Many years ago, I was sitting with a group of friends catching up about life, work, and relationships. One of these friends had recently moved in with their partner. Since they were the first among the group to live with a significant other, we all wanted the scoop. What was it like living with the person you love?
They told us it was wonderful. They said how nice it was to not go back and forth between their individual homes and how fun it was to spend all this time together, building a home and a life. Then, they told us a story—their only complaint really—about the dishes. After a meal, one person would immediately rinse the dish and put it in the dishwasher. The other person would stack the dirty dishes in the sink until it was full and then load them into the dishwasher all at once.
I could hear myself picking a side. Clearly, this is the best way and I can’t imagine why you’d do it that way and anyone who does it in another way can simply not be right.
We laughed about it and moved on to the next person’s “life update.” But I’ve thought about that dishes conversation a lot in the years since. Dishwashers always seem to be a point of contention, no? I can say with full certainty that when I’m visiting my parents, I have strong opinions about how to load the dishwasher.
Earlier this year, a friend sent me an article from the Guardian titled, “100 Ways to Slightly Improve Your Life Without Really Trying.” (I highly recommend reading the whole article.)
The article is light-hearted (#1 starts with Exercise on a Monday night (nothing fun happens on a Monday night.)
And profound (#6 Everyone has an emotional blind spot when they fight. Work out what yours is, and remember it.)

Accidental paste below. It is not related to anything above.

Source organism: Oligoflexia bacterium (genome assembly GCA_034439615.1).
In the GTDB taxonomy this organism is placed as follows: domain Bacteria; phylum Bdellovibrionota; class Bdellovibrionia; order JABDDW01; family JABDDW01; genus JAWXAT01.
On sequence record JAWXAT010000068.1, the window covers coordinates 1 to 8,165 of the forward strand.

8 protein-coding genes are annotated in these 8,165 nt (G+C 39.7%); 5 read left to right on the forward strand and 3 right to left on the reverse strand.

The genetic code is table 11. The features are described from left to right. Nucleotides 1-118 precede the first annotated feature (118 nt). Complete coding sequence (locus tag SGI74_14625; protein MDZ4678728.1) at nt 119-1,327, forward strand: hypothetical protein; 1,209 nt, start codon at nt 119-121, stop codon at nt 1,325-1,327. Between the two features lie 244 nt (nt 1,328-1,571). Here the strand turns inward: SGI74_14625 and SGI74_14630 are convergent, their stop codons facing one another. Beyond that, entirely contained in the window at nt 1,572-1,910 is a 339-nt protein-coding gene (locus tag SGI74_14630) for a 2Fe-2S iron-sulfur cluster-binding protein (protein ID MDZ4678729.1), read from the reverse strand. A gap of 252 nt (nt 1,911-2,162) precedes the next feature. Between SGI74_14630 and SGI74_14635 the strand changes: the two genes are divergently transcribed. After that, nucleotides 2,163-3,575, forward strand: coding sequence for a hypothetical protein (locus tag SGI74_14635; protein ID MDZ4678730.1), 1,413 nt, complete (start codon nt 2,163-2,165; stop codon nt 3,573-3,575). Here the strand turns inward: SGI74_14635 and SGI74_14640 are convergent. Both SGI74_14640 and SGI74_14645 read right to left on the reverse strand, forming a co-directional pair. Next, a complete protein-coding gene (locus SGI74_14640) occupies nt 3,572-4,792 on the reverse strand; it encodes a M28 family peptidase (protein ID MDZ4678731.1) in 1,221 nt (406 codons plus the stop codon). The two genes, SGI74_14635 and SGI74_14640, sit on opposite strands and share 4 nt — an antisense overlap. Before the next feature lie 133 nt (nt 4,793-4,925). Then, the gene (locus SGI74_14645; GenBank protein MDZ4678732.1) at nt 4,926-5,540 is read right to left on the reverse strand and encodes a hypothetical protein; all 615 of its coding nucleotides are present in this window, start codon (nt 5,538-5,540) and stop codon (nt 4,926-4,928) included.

And practical (#24 Start a Saturday morning with some classical music – it sets the tone for a calm weekend.) **Note: I’ve been doing this all year and it’s a fun switch up I really enjoy.
But the one that made me laugh harder than any was #17. “Don’t be weird about how to stack the dishwasher.”
The simple phrasing of “don’t be weird” catches me everytime. Because that’s what it comes down to, yes? Most likely, the silverware will get clean whether you put all the spoons together or mix them with the knives and forks. And commenting on the dishloading style of a loved one does feel, in one word, weird.
Maybe it’s something many of us have grown up with. Or maybe it’s something you have strong feelings about. But maybe… just… don’t? And it’s not just the dishwasher is it? It’s all of the simple things that we try to control or manage (perhaps when other parts of our lives feel uncertain?)
I’m a pretty organized person. I live by my grandpa’s saying of “A place for everything and everything in its place.” But at the end of the day, some things just aren’t worth being “weird about.”
Figure out what you might be clinging to that does. not. matter. And then let it go. There are better ways to use your energy… like finding a good classical music playlist for Saturday mornings or planning tomorrow evening’s workout.
P.S. In case you needed reassurance that the dishes don't matter.... that couple is married now.